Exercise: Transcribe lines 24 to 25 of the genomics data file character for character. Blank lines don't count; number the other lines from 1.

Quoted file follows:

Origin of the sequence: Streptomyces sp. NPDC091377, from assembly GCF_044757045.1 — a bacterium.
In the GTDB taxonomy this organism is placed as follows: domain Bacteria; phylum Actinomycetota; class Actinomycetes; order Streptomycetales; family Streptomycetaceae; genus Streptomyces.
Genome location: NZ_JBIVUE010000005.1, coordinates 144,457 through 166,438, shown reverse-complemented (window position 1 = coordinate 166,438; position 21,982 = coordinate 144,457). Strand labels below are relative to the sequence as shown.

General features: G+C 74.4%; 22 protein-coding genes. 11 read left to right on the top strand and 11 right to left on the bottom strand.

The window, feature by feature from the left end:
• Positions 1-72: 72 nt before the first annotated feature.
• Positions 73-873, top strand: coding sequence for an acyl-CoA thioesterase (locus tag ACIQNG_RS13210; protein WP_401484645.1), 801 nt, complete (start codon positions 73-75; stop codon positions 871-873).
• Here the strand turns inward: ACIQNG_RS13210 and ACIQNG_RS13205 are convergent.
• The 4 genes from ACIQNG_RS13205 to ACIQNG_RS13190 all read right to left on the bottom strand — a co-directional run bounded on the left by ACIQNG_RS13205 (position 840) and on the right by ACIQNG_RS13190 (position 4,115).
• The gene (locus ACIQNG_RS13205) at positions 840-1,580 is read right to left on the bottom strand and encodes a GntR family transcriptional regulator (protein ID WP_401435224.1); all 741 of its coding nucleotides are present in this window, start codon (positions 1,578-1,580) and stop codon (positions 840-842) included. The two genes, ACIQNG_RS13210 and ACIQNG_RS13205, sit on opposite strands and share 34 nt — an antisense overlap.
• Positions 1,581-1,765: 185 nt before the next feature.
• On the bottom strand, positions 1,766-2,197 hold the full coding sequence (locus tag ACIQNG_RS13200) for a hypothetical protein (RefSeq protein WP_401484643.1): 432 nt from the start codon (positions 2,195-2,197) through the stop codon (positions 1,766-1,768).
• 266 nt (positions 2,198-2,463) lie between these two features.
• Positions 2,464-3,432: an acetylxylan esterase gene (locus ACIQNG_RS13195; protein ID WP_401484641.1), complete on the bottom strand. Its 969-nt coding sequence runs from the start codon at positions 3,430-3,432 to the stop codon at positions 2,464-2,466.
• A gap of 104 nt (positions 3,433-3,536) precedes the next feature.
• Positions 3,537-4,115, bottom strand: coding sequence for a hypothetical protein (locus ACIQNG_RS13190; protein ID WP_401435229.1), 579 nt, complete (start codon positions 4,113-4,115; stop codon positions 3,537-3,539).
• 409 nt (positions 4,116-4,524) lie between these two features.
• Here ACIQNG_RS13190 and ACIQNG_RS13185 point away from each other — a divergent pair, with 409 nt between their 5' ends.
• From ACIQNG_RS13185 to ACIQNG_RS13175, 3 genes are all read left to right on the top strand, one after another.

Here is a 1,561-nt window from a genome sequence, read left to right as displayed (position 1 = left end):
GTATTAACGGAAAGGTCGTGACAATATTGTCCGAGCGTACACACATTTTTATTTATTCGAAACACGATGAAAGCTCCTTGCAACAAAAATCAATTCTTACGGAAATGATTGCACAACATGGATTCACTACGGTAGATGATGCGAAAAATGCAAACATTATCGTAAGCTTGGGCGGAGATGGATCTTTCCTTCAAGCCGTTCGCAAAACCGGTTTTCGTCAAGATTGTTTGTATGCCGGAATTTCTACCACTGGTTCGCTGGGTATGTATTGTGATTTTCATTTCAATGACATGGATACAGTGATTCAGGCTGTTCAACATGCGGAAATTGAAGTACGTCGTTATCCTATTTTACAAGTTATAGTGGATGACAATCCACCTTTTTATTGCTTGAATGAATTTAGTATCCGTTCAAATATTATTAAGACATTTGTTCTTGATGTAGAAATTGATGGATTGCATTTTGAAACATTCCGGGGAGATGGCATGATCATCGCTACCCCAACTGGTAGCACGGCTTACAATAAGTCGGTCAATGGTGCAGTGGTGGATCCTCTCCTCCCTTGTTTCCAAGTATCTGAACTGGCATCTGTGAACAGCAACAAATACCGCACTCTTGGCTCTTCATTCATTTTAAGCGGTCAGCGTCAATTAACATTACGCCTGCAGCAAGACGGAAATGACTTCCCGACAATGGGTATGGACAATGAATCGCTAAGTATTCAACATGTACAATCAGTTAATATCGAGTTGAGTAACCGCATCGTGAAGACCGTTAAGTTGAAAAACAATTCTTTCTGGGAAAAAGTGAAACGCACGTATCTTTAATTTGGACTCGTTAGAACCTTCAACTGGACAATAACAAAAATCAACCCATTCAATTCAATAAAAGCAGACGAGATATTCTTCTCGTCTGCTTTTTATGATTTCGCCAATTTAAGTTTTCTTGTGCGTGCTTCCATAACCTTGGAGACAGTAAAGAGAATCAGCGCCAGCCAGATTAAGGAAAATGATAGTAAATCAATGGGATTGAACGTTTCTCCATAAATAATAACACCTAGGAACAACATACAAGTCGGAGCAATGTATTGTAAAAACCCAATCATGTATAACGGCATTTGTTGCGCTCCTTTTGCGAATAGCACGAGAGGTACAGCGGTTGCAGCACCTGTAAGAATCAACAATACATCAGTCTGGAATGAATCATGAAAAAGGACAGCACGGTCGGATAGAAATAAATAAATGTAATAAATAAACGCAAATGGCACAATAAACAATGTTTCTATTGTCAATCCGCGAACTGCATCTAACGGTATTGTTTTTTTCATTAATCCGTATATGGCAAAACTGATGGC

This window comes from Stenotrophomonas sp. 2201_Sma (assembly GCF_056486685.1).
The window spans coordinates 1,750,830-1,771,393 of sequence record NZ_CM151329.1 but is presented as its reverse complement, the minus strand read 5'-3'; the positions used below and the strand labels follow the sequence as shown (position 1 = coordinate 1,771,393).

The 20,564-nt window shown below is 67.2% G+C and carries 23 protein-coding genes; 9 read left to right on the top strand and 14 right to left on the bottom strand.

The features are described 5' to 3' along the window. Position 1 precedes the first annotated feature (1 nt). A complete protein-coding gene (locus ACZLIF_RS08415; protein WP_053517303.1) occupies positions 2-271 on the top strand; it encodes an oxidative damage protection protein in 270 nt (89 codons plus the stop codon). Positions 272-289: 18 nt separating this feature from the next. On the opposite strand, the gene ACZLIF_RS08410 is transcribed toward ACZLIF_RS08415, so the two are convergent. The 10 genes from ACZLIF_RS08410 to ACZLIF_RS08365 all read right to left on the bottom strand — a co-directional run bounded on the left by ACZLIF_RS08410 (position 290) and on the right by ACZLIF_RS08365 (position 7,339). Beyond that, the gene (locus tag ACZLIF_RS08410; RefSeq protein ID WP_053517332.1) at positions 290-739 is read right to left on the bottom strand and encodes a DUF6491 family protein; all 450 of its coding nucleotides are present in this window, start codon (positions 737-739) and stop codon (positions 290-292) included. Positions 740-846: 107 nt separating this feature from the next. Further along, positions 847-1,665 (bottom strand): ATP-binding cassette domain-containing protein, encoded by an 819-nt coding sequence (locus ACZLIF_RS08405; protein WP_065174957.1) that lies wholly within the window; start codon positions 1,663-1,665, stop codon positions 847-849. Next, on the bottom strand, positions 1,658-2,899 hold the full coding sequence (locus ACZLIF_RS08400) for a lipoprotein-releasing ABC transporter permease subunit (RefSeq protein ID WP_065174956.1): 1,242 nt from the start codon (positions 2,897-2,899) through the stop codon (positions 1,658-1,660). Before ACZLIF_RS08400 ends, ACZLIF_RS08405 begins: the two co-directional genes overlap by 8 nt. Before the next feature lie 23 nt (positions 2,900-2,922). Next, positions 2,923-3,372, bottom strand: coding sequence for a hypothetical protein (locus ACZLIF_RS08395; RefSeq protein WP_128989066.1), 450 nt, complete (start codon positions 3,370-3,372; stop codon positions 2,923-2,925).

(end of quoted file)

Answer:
The 20,564-nt window shown below is 67.2% G+C and carries 23 protein-coding genes; 9 read left to right on the top strand and 14 right to left on the bottom strand.

The features are described 5' to 3' along the window. Position 1 precedes the first annotated feature (1 nt). A complete protein-coding gene (locus ACZLIF_RS08415; protein WP_053517303.1) occupies positions 2-271 on the top strand; it encodes an oxidative damage protection protein in 270 nt (89 codons plus the stop codon). Positions 272-289: 18 nt separating this feature from the next. On the opposite strand, the gene ACZLIF_RS08410 is transcribed toward ACZLIF_RS08415, so the two are convergent. The 10 genes from ACZLIF_RS08410 to ACZLIF_RS08365 all read right to left on the bottom strand — a co-directional run bounded on the left by ACZLIF_RS08410 (position 290) and on the right by ACZLIF_RS08365 (position 7,339). Beyond that, the gene (locus tag ACZLIF_RS08410; RefSeq protein ID WP_053517332.1) at positions 290-739 is read right to left on the bottom strand and encodes a DUF6491 family protein; all 450 of its coding nucleotides are present in this window, start codon (positions 737-739) and stop codon (positions 290-292) included. Positions 740-846: 107 nt separating this feature from the next. Further along, positions 847-1,665 (bottom strand): ATP-binding cassette domain-containing protein, encoded by an 819-nt coding sequence (locus ACZLIF_RS08405; protein WP_065174957.1) that lies wholly within the window; start codon positions 1,663-1,665, stop codon positions 847-849. Next, on the bottom strand, positions 1,658-2,899 hold the full coding sequence (locus ACZLIF_RS08400) for a lipoprotein-releasing ABC transporter permease subunit (RefSeq protein ID WP_065174956.1): 1,242 nt from the start codon (positions 2,897-2,899) through the stop codon (positions 1,658-1,660). Before ACZLIF_RS08400 ends, ACZLIF_RS08405 begins: the two co-directional genes overlap by 8 nt. Before the next feature lie 23 nt (positions 2,900-2,922). Next, positions 2,923-3,372, bottom strand: coding sequence for a hypothetical protein (locus ACZLIF_RS08395; RefSeq protein WP_128989066.1), 450 nt, complete (start codon positions 3,370-3,372; stop codon positions 2,923-2,925).